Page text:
Probabilities of Unranked and Ranked Anomaly Zones under Birth–Death Models

Fri, 20 Dec 2019 00:00:00 GMT

A labeled gene tree topology that is more probable than the labeled gene tree topology matching a species tree is called “anomalous.” Species trees that can generate such anomalous gene trees are said to be in the “anomaly zone.” Here, probabilities of “unranked” and “ranked” gene tree topologies under the multispecies coalescent are considered. A ranked tree depicts not only the topological relationship among gene lineages, as an unranked tree does, but also the sequence in which the lineages coalesce. In this article, we study how the parameters of a species tree simulated under a constant-rate birth–death process can affect the probability that the species tree lies in the anomaly zone. We find that with more than five taxa, it is possible for species trees to have both anomalous unranked and ranked gene trees. The probability of being in either type of anomaly zone increases with more taxa. The probability of anomalous gene trees also increases with higher speciation rates. We observe that the probabilities of unranked anomaly zones are higher and grow much faster than those of ranked anomaly zones as the speciation rate increases. Our simulation shows that the most probable ranked gene tree is likely to have the same unranked topology as the species tree. We design the software PRANC, which computes probabilities of ranked gene tree topologies given a species tree under the coalescent model.

Using Selection by Nonantibiotic Stressors to Sensitize Bacteria to Antibiotics

Wed, 18 Dec 2019 00:00:00 GMT

Evolutionary adaptation of bacteria to nonantibiotic selective forces, such as osmotic stress, has been previously associated with increased antibiotic resistance, but much less is known about potentially sensitizing effects of nonantibiotic stressors. In this study, we use laboratory evolution to investigate adaptation of Enterococcus faecalis, an opportunistic bacterial pathogen, to a broad collection of environmental agents, ranging from antibiotics and biocides to extreme pH and osmotic stress. We find that nonantibiotic selection frequently leads to increased sensitivity to other conditions, including multiple antibiotics. Using population sequencing and whole-genome sequencing of single isolates from the evolved populations, we identify multiple mutations in genes previously linked with resistance to the selecting conditions, including genes corresponding to known drug targets or multidrug efflux systems previously tied to collateral sensitivity. Finally, we hypothesized based on the measured sensitivity profiles that sequential rounds of antibiotic and nonantibiotic selection may lead to hypersensitive populations by harnessing the orthogonal collateral effects of particular pairs of selective forces. To test this hypothesis, we show experimentally that populations evolved to a sequence of linezolid (an oxazolidinone antibiotic) and sodium benzoate (a common preservative) exhibit increased sensitivity to more stressors than adaptation to either condition alone. The results demonstrate how sequential adaptation to drug and nondrug environments can be used to sensitize bacteria to antibiotics and highlight new potential strategies for exploiting shared constraints governing adaptation to diverse environmental challenges.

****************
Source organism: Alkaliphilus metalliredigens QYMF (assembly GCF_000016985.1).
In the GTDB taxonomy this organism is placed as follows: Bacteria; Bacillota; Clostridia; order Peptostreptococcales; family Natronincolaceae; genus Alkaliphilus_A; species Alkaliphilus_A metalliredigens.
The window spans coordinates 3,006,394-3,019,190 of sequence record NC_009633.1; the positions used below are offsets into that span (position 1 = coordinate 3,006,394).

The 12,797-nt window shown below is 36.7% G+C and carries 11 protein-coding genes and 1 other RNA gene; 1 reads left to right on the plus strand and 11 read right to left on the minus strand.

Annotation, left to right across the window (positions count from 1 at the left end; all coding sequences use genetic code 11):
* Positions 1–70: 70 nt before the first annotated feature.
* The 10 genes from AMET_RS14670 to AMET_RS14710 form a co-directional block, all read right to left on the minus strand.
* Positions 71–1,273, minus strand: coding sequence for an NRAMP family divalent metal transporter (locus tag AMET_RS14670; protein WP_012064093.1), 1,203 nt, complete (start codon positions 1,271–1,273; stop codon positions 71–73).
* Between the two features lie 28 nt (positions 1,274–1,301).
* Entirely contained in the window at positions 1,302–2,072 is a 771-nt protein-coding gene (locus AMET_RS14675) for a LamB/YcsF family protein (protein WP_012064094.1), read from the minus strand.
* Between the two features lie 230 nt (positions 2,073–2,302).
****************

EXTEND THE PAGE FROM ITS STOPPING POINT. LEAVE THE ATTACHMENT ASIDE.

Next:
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Genome Biology & Evolution

mstree: A Multispecies Coalescent Approach for Estimating Ancestral Population Size and Divergence Time during Speciation with Gene Flow

Mon, 04 May 2020 00:00:00 GMT

Gene flow between species may cause variations in branch length and topology of gene tree, which are beyond the expected variations from ancestral processes. These additional variations make it difficult to estimate parameters during speciation with gene flow, as the pattern of these additional variations differs with the relationship between isolation and migration. As far as we know, most methods rely on the assumption about the relationship between isolation and migration by a given model, such as the isolation-with-migration model, when estimating parameters during speciation with gene flow. In this article, we develop a multispecies coalescent approach which does not rely on any assumption about the relationship between isolation and migration when estimating parameters and is called mstree. mstree is available at https://github.com/liujunfengtop/MStree/ and uses some mathematical inequalities among several factors, which include the species divergence time, the ancestral population size, and the number of gene trees, to estimate parameters during speciation with gene flow. Using simulations, we show that the estimated values of ancestral population sizes and species divergence times are close to the true values when analyzing the simulation data sets, which are generated based on the isolation-with-initial-migration model, secondary contact model, and isolation-with-migration model. Therefore, our method is able to estimate ancestral population sizes and speciation times in the presence of different modes of gene flow and may be helpful to test different theories of speciation.

Transcriptomic Profiling Reveals Extraordinary Diversity of Venom Peptides in Unexplored Predatory Gastropods of the Genus Clavus

Thu, 23 Apr 2020 00:00:00 GMT